Couple up I have yet to meet anyone who doesn't like chocolate. It's the all-round, perk-me-up indulgence. There was even a recent study that found the more chocolate consumed in a country, the more Nobel Prize winners that nation produces.

And chocolate works surprisingly well with wine.

The higher the cocoa solid content in chocolate, the darker it will appear, the richer it will taste and the more theobromine and phenethylamine (the brain's happy hormones) it will contain. Dark chocolate also tends to have lower sugar content, a slightly bitter taste and a rich, tongue-coating, lingering texture that complements the tannins in red wine.

This is the principal reason why the two pair so well. Milk chocolate has more cream (or milk) and sugar in it, so it's too sweet and mutes the flavours of the wine.

Beyond pairing, wine makers have also been inspired by chocolate. Three young Californians - Brandon Allen, Bo Silliman and Chip Forsythe, all friends since high school - started making wine as a way to meet girls at university. Their first foray involved collecting leftover lees (that's the goopy stuff at the bottom of the barrel with the dead yeast cells and sediment) and storing it in a big barrel.

From that they produced their first 300 bottles, onto which they attached handmade labels with their phone numbers. Their wine, Sexual Chocolate, has now evolved into a modestly successful brand. It even featured in a San Francisco Museum of Modern Art exhibit called "How Wine Became Modern", which the boys only found out about when attendees began getting in touch.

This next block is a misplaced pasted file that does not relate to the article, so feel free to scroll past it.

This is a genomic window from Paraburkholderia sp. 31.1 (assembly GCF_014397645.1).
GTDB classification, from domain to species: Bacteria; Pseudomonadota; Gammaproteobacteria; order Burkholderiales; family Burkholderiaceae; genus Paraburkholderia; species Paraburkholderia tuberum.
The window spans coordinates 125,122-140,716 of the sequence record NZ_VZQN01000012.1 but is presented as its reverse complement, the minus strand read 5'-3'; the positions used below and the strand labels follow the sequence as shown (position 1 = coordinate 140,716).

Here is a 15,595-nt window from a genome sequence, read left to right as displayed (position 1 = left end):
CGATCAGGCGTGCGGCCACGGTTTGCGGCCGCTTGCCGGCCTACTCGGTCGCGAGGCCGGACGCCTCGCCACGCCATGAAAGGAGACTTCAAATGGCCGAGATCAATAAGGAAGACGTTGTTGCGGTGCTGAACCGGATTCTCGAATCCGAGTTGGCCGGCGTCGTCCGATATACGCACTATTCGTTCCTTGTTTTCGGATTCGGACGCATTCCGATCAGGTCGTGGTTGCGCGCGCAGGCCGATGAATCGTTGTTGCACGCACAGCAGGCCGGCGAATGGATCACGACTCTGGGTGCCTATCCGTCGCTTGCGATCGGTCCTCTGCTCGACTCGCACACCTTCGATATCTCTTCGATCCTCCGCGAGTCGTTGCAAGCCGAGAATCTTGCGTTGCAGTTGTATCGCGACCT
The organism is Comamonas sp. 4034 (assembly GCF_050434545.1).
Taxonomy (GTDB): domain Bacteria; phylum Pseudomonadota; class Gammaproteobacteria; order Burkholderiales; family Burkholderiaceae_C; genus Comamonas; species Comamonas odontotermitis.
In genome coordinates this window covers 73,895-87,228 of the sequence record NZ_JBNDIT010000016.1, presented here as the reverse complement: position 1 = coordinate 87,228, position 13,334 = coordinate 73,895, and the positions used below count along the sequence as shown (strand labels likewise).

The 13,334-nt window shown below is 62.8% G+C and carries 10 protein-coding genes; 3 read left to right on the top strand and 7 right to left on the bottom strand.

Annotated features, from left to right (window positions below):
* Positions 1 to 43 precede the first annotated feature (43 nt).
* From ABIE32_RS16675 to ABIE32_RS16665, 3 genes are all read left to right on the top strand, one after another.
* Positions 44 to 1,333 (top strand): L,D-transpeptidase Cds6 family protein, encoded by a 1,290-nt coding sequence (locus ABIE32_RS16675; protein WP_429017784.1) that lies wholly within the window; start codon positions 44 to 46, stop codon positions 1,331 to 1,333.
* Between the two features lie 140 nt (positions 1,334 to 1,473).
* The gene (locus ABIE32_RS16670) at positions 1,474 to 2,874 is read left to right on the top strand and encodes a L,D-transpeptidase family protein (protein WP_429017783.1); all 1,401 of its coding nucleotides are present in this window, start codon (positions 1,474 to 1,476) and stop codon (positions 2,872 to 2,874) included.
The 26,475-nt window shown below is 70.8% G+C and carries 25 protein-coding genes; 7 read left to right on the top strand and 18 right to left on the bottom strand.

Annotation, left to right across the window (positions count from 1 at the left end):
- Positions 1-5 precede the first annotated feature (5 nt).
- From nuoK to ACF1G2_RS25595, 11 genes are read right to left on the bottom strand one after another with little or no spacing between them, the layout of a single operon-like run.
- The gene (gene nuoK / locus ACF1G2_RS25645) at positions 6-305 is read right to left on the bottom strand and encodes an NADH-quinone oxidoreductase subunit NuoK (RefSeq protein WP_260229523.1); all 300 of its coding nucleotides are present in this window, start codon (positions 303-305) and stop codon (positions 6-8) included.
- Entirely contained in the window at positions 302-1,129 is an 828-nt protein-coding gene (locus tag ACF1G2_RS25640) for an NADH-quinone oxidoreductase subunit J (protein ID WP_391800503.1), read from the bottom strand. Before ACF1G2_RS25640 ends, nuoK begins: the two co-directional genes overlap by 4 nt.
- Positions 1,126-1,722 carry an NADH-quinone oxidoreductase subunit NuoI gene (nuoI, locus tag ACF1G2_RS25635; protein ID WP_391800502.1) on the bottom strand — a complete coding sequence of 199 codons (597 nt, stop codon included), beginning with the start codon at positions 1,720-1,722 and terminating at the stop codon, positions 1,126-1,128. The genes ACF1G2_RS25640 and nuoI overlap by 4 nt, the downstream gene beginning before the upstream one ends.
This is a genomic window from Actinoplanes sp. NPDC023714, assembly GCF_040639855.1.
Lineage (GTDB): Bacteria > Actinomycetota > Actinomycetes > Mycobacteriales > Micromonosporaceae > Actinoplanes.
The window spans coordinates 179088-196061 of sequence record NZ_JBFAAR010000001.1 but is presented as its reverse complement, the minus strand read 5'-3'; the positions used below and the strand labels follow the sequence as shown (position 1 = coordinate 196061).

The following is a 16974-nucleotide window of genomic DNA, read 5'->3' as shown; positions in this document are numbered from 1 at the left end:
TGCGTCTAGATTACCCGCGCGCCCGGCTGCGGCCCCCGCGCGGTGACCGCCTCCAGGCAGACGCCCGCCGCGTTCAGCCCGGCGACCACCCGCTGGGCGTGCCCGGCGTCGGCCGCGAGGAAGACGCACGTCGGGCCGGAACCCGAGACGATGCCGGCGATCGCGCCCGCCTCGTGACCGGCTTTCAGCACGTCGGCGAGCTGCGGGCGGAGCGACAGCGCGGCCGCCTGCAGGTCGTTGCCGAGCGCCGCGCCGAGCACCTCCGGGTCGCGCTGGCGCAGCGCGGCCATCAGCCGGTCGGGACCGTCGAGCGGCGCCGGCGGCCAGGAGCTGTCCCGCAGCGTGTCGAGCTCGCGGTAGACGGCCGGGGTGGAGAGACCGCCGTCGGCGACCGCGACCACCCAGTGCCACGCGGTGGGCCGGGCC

The wine itself is a syrah and zinfandel blend, with chewy tannins - but when I tried it with dark chocolate, the wine completely mellowed out on the palate. All in all, a very moreish combination.

On a more serious note, the innovative vintners at Dow's Port have created Nirvana, a port specifically matched to chocolate. Traditionally, port is paired with cheese and nuts, but Charles Symington and his team came up with a new angle to attract a new generation of drinkers.

They paired up with the Flanders Taste Foundation in Belgium, which identified the common flavour components in port and chocolate; then asked a chocolatier, a former Michelin-starred chef, a sommelier and a professional wine taster to judge samples from their vineyards.

The result is a port that has floral aromas of violets and wild roses, and soft ripe tannins with intense velvety textures. And it works best, in their view, with chocolate sourced from South America (Ecuador, Peru, Costa Rica) with a cocoa content of at least 60 per cent.

For a fun end to an evening with friends, try your own pairings. Ask everyone to bring a bar of chocolate and match them with wines from a single varietal - I suggest merlot, syrah, zinfandel and cabernet sauvignon.

Nellie Ming Lee is a freelance food stylist and part-time sommelier studying with the Court of Master Sommeliers.